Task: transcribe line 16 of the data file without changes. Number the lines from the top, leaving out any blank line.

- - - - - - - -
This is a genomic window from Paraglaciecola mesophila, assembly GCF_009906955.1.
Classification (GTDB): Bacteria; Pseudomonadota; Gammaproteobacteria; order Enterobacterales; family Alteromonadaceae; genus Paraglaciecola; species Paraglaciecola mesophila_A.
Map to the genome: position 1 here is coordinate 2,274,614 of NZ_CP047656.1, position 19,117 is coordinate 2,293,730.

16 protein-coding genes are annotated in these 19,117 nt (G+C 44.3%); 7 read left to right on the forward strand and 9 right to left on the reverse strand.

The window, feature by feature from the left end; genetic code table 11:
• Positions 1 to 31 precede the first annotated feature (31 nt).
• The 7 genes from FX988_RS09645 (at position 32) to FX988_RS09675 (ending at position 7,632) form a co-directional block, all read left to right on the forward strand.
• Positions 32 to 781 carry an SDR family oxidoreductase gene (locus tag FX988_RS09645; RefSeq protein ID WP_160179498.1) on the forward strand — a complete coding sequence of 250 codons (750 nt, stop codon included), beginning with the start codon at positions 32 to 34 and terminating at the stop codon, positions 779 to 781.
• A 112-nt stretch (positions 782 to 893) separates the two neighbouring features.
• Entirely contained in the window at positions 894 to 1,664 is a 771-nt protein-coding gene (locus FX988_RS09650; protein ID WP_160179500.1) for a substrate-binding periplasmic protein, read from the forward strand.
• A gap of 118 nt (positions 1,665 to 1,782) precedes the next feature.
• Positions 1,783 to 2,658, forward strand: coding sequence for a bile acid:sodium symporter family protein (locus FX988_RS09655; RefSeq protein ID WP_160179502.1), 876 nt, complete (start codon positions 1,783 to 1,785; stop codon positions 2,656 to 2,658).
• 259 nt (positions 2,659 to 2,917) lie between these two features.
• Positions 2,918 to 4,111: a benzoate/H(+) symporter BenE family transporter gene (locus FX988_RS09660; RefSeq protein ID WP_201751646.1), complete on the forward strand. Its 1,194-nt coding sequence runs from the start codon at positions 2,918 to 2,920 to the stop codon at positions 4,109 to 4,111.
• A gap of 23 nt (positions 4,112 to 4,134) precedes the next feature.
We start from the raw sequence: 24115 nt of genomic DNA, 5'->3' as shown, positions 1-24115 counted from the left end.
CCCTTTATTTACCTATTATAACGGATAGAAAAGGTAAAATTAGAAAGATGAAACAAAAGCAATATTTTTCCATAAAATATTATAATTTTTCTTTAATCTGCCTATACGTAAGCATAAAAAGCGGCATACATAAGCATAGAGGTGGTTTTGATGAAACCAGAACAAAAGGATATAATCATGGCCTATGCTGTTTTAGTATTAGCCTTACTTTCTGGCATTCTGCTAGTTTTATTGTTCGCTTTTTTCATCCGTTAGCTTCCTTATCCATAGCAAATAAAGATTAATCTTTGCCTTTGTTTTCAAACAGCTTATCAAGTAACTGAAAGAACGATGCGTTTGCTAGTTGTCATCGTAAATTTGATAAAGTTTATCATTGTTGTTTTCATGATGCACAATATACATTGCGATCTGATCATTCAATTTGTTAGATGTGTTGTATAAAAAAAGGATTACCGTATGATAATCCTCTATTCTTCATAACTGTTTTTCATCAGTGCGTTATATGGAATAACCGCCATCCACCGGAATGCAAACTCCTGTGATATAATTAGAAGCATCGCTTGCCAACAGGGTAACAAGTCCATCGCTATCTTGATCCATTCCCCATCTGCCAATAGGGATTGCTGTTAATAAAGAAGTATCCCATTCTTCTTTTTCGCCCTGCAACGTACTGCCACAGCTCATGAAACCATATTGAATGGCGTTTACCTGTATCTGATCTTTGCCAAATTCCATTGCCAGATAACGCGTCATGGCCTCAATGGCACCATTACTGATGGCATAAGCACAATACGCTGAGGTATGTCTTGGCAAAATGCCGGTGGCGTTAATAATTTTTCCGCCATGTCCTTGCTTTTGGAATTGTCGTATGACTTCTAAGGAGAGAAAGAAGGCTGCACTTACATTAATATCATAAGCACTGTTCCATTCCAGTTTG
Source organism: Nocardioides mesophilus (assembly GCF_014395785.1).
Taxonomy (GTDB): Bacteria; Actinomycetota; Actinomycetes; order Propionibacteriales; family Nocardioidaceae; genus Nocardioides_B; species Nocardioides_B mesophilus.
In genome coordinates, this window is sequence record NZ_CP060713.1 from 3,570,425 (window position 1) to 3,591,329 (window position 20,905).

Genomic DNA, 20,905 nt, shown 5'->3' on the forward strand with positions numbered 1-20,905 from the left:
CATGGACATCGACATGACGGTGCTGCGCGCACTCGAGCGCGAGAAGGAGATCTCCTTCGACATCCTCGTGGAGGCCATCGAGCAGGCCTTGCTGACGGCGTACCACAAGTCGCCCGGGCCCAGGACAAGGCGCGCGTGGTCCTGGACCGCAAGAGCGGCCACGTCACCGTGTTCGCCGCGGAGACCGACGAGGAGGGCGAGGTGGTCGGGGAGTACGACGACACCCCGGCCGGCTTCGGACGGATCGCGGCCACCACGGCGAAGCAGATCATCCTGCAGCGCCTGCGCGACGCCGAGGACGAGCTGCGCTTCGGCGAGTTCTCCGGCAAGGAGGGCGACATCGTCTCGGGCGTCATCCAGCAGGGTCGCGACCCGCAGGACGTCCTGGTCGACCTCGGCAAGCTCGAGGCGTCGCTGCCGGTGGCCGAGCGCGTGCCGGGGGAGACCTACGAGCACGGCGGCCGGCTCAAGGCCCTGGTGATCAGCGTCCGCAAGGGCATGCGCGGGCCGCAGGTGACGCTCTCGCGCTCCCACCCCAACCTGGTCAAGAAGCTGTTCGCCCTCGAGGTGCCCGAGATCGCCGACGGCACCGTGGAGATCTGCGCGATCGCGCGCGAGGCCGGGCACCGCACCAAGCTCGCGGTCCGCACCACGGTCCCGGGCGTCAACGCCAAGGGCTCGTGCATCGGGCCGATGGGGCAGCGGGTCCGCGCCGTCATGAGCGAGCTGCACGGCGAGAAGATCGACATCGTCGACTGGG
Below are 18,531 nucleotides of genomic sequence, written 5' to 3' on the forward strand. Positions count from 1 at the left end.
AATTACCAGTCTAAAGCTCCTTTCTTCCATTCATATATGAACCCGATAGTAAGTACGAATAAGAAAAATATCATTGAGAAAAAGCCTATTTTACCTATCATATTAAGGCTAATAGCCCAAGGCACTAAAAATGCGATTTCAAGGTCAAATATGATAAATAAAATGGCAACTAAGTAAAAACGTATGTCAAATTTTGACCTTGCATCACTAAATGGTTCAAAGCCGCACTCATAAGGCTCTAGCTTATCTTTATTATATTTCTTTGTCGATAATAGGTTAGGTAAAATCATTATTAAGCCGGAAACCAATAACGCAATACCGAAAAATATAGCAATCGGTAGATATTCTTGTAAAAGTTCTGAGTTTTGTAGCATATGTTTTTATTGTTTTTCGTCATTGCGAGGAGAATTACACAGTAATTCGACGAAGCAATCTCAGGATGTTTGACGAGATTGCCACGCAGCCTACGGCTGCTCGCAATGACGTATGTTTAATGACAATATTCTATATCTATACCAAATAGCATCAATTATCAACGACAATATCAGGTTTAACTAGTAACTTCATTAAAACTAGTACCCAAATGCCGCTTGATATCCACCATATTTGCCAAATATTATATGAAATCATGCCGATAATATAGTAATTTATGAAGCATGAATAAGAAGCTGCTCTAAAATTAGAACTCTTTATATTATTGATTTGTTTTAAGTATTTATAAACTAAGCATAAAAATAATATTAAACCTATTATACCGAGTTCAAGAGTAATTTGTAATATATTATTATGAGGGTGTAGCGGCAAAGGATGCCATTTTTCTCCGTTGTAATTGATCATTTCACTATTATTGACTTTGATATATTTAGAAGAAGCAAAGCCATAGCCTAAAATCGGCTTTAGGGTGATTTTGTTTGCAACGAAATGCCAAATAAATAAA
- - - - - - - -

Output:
We start from the raw sequence: 24115 nt of genomic DNA, 5'->3' as shown, positions 1-24115 counted from the left end.